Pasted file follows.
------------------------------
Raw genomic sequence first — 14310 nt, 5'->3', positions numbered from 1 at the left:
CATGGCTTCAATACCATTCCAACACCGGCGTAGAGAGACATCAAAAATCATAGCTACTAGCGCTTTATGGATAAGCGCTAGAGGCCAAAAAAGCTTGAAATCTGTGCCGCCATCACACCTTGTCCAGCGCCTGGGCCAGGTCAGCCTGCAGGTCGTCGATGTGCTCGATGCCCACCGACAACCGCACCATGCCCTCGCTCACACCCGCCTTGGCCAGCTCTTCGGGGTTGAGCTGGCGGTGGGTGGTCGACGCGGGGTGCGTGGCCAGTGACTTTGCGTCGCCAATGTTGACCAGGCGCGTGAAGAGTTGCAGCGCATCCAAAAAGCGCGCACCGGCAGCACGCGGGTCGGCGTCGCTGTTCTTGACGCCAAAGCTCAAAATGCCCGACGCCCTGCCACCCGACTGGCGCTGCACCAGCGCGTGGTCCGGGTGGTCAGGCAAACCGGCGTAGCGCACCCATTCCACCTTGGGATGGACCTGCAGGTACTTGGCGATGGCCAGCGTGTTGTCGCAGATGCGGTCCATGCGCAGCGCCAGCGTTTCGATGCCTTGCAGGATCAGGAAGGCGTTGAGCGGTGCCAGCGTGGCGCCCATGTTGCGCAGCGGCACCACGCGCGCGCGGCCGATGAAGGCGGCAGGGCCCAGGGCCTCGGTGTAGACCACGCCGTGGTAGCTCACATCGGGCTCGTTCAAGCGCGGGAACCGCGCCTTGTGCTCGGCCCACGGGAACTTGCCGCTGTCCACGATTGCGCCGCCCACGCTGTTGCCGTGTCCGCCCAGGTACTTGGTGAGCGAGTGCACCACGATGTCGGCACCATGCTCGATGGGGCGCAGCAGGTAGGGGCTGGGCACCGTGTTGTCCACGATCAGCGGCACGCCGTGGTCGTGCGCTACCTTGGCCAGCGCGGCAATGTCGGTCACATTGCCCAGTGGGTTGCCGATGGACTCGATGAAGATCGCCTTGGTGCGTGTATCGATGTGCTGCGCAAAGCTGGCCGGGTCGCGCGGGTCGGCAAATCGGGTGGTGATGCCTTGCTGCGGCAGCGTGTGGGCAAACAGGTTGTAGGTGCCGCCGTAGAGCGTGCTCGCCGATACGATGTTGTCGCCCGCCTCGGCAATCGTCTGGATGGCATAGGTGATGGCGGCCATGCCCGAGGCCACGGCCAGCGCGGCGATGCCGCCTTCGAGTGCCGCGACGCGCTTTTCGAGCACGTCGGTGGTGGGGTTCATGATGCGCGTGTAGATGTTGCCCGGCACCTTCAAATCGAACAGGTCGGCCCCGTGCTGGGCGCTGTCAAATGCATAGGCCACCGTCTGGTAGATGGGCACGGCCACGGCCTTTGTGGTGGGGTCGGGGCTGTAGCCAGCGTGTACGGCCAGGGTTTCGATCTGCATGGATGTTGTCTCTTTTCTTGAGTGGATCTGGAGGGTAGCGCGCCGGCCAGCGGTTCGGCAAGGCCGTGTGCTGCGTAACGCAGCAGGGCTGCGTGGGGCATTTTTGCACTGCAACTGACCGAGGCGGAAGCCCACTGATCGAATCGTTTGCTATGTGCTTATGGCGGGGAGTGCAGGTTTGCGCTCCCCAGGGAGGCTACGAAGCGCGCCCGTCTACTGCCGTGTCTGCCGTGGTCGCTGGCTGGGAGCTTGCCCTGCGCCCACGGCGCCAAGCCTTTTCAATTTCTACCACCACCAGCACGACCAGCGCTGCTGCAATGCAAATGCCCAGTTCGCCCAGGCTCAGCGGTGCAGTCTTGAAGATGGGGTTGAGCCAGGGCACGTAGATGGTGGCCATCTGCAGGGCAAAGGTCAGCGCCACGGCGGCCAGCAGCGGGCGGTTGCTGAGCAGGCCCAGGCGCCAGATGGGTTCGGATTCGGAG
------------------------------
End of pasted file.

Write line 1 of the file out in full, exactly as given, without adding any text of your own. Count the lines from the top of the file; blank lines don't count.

Raw genomic sequence first — 14310 nt, 5'->3', positions numbered from 1 at the left: